The food expenditure is the main component of Living Wage and it is determined by the price of food basket. The food prices are taken from WageIndicator Cost of Living Survey which collects the actual prices of all items necessary to calculate the Living Wage. The composition of the food basket is taken from the national food balance sheets published by the UN Food and Agriculture Organization (FAO). The food basket is scaled to 2,100 calories per person per day that is the nutritional requirement for good health proposed by World Bank (Handbook on poverty and inequality, 2009).

Food itemGrams per dayEnergy (kcal)Price per kilo fromto
Wheat, barley and cereals 222 595 300 400
Rice 4 14 200 220
Meat (beef, pork, poultry) 132 222 1200 1500
Oils (soyabean, olive, palm) 18 163 330 350
Sugar (Raw Equivalent) 38 134 200 210
Maize and products 0 1 250 325
Milk - Excluding Butter 315 157 180 200
Vegetables, Other 114 34 300 400
Potatoes and products 92 61 119 150
Butter, Ghee 27 192 400 800
Groundnuts (Shelled Eq) 3 7 500 1500
Pulses, Other and products 1 2 420 500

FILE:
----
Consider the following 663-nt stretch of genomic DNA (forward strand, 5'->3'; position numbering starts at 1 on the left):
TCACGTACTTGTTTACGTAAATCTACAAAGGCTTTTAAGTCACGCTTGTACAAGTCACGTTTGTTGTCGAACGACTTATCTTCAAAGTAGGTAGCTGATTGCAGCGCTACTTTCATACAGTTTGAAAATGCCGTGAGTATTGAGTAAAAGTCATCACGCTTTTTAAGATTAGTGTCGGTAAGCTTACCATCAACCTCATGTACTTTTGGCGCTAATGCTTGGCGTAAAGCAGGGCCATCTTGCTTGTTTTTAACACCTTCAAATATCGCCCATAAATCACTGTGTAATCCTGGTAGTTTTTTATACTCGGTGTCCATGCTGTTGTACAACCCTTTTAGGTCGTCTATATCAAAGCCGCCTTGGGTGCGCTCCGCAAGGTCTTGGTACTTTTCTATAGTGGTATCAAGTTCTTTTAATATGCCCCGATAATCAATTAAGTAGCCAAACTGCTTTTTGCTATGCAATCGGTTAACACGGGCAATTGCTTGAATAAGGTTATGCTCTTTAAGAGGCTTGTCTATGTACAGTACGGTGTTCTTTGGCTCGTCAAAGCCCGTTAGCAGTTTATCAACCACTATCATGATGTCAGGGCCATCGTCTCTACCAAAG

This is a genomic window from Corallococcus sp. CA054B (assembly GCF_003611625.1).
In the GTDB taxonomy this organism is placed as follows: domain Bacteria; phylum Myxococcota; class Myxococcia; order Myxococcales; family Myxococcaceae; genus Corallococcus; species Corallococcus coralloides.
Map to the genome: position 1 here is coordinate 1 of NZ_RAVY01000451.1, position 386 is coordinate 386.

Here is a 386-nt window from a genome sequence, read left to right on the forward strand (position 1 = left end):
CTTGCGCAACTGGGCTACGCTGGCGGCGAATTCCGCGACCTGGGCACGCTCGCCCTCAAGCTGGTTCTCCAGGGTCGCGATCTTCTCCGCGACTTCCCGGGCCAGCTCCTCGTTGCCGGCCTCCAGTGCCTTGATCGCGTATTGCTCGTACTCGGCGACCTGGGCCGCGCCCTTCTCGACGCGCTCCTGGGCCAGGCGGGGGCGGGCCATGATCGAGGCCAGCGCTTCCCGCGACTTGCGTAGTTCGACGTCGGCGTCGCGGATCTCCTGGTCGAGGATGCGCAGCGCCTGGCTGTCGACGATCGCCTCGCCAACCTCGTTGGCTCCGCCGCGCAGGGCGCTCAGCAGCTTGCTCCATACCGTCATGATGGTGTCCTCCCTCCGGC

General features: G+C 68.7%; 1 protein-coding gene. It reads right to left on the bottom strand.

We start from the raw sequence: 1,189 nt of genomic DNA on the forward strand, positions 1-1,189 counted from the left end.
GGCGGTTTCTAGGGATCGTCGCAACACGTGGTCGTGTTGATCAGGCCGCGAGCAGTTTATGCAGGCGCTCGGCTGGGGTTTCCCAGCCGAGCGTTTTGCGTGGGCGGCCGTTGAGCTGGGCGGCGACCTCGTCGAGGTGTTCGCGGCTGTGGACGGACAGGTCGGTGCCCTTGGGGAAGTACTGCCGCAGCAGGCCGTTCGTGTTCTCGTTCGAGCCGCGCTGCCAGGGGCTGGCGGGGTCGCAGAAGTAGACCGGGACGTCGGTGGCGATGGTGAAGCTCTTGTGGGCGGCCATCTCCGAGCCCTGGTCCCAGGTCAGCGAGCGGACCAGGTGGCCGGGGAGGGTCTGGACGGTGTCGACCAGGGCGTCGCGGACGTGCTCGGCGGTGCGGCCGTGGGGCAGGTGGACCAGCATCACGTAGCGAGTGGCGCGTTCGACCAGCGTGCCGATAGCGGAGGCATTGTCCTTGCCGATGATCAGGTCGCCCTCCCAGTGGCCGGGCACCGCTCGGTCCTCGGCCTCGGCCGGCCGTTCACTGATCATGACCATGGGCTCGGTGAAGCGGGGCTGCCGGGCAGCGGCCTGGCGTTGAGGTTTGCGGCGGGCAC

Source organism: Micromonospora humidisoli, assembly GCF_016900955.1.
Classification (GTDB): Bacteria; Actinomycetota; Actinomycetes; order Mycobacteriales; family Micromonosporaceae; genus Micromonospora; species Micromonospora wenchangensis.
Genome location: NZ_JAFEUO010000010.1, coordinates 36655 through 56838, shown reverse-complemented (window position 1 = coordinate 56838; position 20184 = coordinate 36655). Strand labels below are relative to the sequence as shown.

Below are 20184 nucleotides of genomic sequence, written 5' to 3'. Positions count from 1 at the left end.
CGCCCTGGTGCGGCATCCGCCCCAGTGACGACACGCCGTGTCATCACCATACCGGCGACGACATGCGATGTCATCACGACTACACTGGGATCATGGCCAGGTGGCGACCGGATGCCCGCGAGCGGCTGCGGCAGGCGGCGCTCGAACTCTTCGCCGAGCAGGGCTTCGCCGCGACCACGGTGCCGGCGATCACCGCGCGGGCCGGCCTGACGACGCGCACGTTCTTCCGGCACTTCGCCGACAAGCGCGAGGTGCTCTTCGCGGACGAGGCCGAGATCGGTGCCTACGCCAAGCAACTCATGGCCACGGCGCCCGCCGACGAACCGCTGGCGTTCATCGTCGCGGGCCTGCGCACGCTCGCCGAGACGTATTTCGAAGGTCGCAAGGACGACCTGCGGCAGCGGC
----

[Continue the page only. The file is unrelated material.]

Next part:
Cassava and products 0 0 900 1000
Egg (price per 10 eggs) 25 35 333 333
Sunflowerseed Oil 21 190 338 400
Fish products 10 8 1200 2000
Beer 127 62 400 600
Sweeteners, Other 31 113 200 300
Beans 1 4 480 800
Sweet potatoes 0 0 200 200
Bananas 6 4 300 400
Soyabeans 0 0 550 1000
Apples and products 21 8 200 240
Tomatoes and products 29 6 320 500
Onions 13 5 150 180
Oranges, Mandarines 21 4 300 350
Plantains 1 1 299 500
Peas 4 14 390 500
Roots, Other 0 0 300 600
Seeds and kernels 0 3 500 1500
Wine 47 33 667 1000
Cream 13 25 800 1300
Olives (including preserved) 0 1 3000 4000
Honey 0 0 1500 1600
Citrus, Other 3 1 500 600
Lemons, Limes and products 2 1 460 500
Tea (including mate) 0 0 550 1600
Grapefruit and products 1 0 400 500
Coffee and products 0 0 1500 1600

WageIndicator Living Wage background: